What’s the Buzz on Honey? (Hint–It’s Sweet!)



When it comes to honey, my family is a bunch of willy, nilly, silly old bears. As a kid, I remember Dad happily tending to his bee hives (a hobby I still believe got started so he could wear the bee-keepers suit). Mom kept busy bottling the bounty of golden honey from the hives and niece Hannah’s best bud was a plush Pooh bear found at the Disney store after an exhaustive search for the most huggable bear in Dallas.

Though Dad’s bee-keeping days are done and Hannah’s married with a baby on the way, we’re all still sweet on honey. As are many of you. According to the USDA’s Economic Research Service, we, as a nation, consume approximately 410 million pounds of honey. That’s alot of sweet nectar (about 1.3 pounds of honey per person). With over 300 varieties now available in the U.S. alone, and with artisanal versions on the rise, honey has gone haute. So can you. Here’s how.



Handmade in Paris of glazed terracotta, John Derian’s Beehive mug transforms tea time into a stylish sip with its 19th-century inspired imagery.



Four individual Beehive Measuring Cups stylish stack up to form this beehive.

Meg Smith, AndrewsMcMeel.com

Meg Smith, AndrewsMcMeel.com

“Taste of Honey: The Definitive Guide to Tasting and Cooking with 40 Varietals” by Marie Simmons is more than a cookbook. This is a must-have for anyone who wants to learn about honey and which variety is best for different types of cooking There are over 60 sweet and savory recipes, each with a detailed guide for the type of honey that works best with it. Although I’ve liked every recipe I’ve tried so far, I’m especially sweet on the Feta Cheese and Honey omelet. Here’s the recipe so you can try it, too.

Meg Smith, AndrewsMcMeel.com

Meg Smith, AndrewsMcMeel.com

Feta Cheese and Honey Omelet

Makes 1 serving

Honey in my Sunday morning cheese omelet was a spontaneous reaction when I eyed a jar of crystallized star thistle honey (see more about crystallized honey on page 12) on the kitchen counter. I knew putting crystallized honey into the omelet would be less messy than using liquid honey. The crystals of honey melted gently in the warmth of the cooked egg and cheese. The result was a delicious omelet with just the right balance from the mild tang of sheep’s milk feta and the sweetness and distinctive herbaceous flavor notes in pale yellow star thistle honey. Look for a mild, creamy feta (I love Israeli feta), but I also have made this omelet successfully with crumbled goat cheese.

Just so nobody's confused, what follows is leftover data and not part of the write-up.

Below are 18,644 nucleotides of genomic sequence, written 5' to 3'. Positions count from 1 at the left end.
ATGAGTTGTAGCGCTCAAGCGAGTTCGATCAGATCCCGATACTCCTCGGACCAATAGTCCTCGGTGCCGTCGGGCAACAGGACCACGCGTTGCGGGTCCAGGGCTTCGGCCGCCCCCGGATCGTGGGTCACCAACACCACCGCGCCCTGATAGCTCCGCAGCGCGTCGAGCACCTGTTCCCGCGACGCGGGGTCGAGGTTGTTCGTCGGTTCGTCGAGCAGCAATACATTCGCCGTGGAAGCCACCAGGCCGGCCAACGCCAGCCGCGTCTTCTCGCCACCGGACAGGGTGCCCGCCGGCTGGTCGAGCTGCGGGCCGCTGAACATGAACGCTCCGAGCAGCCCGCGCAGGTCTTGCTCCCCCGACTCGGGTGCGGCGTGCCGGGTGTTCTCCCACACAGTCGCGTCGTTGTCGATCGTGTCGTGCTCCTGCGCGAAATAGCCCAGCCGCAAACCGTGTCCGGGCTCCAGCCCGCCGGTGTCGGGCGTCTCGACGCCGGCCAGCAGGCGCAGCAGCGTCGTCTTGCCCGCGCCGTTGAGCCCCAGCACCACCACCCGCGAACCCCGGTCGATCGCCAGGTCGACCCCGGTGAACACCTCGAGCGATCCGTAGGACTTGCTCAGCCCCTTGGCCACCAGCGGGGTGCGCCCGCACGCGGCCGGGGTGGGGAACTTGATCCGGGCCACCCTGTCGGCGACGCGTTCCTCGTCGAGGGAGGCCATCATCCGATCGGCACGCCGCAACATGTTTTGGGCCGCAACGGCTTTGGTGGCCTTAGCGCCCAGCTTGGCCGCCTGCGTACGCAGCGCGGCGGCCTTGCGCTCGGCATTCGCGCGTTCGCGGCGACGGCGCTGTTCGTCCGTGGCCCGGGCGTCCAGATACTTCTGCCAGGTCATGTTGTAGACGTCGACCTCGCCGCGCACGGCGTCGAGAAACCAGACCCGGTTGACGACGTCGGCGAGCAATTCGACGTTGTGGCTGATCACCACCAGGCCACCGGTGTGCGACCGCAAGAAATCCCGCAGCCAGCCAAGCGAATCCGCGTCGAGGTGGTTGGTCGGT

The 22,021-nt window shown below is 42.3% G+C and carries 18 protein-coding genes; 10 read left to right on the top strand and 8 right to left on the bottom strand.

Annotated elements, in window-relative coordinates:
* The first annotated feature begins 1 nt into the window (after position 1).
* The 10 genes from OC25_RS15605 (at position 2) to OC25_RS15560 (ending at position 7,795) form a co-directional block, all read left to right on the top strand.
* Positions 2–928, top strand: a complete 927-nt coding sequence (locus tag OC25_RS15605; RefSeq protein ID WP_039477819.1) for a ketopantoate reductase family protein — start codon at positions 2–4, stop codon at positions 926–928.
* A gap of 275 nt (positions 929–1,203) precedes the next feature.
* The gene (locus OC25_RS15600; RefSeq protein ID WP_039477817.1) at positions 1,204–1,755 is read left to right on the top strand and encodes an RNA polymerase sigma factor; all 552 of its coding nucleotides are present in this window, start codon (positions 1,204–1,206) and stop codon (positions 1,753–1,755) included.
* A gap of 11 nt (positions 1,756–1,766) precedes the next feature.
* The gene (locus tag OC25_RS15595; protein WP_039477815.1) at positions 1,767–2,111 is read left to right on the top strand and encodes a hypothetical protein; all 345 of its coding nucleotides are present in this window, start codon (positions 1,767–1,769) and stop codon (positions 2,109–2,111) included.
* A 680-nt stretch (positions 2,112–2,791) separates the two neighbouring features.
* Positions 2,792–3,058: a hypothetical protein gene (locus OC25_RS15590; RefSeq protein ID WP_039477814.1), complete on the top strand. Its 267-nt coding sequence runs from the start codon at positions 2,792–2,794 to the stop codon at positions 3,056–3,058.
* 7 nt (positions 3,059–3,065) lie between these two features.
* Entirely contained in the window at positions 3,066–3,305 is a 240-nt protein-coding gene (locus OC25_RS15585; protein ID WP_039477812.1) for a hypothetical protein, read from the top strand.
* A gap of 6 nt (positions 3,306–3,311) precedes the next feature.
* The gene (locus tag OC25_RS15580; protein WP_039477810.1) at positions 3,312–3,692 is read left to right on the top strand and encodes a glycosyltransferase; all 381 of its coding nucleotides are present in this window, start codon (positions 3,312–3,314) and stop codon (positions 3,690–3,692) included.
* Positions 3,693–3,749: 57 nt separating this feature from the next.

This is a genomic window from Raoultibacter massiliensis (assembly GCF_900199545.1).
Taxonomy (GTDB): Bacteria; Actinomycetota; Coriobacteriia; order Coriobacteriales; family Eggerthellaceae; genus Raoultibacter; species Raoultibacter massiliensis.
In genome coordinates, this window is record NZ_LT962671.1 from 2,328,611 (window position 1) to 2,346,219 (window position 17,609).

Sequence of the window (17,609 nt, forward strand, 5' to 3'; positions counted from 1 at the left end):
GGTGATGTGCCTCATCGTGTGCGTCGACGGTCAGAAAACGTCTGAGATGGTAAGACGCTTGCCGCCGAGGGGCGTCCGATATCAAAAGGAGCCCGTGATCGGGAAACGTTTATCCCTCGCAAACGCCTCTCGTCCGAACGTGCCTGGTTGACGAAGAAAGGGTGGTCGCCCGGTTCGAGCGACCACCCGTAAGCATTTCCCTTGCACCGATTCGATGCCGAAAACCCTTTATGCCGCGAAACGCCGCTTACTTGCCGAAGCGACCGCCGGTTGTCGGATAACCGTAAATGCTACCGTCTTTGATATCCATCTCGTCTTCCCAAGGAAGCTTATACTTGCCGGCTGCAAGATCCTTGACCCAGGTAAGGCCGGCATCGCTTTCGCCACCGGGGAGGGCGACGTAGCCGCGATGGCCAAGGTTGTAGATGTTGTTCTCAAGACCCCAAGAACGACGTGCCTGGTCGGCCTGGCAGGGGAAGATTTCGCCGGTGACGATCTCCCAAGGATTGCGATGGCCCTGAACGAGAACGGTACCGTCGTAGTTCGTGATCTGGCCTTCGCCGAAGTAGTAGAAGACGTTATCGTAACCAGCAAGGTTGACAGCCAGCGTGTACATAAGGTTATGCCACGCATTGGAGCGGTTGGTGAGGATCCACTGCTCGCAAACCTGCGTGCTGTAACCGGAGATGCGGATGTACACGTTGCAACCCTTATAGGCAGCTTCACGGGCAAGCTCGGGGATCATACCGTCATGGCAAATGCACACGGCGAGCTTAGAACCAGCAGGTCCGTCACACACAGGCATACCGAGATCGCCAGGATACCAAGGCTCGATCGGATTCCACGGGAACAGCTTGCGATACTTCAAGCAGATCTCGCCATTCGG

Type of Honey–Almost any honey that is crystallized or creamed can be used. Some examples are star thistle, goldenrod, thyme and clover.


2 large eggs

3 tablespoons cold, crumbled mild feta or goat cheese

2 teaspoons crystallized honey

Olive oil or butter, for pan


1. Crack the eggs into a small bowl and whisk until well blended. Have the cheese and honey measured and ready.

2. Heat a small heavy skillet over medium heat until hot enough for a drop of water to sizzle. Add a drop of olive oil or a sliver of butter and tilt the pan to cover the surface.

3. Pour the eggs into the pan. The pan should be hot enough to sizzle and start setting the eggs immediately. Decrease the heat to medium-low. Pull the eggs away from the edges of the pan and tilt the pan so that uncooked eggs in the center run to the edges.

4. Sprinkle a layer of the cheese over half of the circle of partially cooked egg. Top with the crystallized honey. Using a small rubber spatula, fold the half of the omelet without the filling over the filled half. Cook on low for about 30 seconds, or until the eggs are set.

5. Slide the omelet onto a plate and serve.

Recipe courtesy of “Taste of Honey: The Definitive Guide to Tasting and Cooking with 40 Varietals” by Marie Simmons, AndrewsMcMeel.com

What’s your favorite way to cook with honey and/or decorate with beehive-inspired furnishings?  I’d love to know and, face it, now’s the time to buzz about it!